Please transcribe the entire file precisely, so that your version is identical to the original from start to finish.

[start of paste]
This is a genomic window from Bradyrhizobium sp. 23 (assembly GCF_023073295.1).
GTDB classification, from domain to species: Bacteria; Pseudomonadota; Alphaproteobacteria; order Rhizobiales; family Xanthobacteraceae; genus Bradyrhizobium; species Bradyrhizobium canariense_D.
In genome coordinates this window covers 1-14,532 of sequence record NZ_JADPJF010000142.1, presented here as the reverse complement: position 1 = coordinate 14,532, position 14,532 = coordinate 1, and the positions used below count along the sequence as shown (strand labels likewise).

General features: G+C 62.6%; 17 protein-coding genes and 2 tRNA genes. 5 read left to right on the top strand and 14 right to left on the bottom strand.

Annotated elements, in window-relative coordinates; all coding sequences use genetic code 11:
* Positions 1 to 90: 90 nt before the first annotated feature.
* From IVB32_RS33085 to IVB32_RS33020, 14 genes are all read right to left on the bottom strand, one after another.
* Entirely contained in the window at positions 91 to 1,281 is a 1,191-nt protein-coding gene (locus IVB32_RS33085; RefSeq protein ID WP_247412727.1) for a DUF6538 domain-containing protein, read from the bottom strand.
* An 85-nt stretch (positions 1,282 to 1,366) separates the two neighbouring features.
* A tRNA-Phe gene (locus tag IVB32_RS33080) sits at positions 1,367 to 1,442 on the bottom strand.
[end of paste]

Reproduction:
This is a genomic window from Bradyrhizobium sp. 23 (assembly GCF_023073295.1).
GTDB classification, from domain to species: Bacteria; Pseudomonadota; Alphaproteobacteria; order Rhizobiales; family Xanthobacteraceae; genus Bradyrhizobium; species Bradyrhizobium canariense_D.
In genome coordinates this window covers 1-14,532 of sequence record NZ_JADPJF010000142.1, presented here as the reverse complement: position 1 = coordinate 14,532, position 14,532 = coordinate 1, and the positions used below count along the sequence as shown (strand labels likewise).

General features: G+C 62.6%; 17 protein-coding genes and 2 tRNA genes. 5 read left to right on the top strand and 14 right to left on the bottom strand.

Annotated elements, in window-relative coordinates; all coding sequences use genetic code 11:
* Positions 1 to 90: 90 nt before the first annotated feature.
* From IVB32_RS33085 to IVB32_RS33020, 14 genes are all read right to left on the bottom strand, one after another.
* Entirely contained in the window at positions 91 to 1,281 is a 1,191-nt protein-coding gene (locus IVB32_RS33085; RefSeq protein ID WP_247412727.1) for a DUF6538 domain-containing protein, read from the bottom strand.
* An 85-nt stretch (positions 1,282 to 1,366) separates the two neighbouring features.
* A tRNA-Phe gene (locus tag IVB32_RS33080) sits at positions 1,367 to 1,442 on the bottom strand.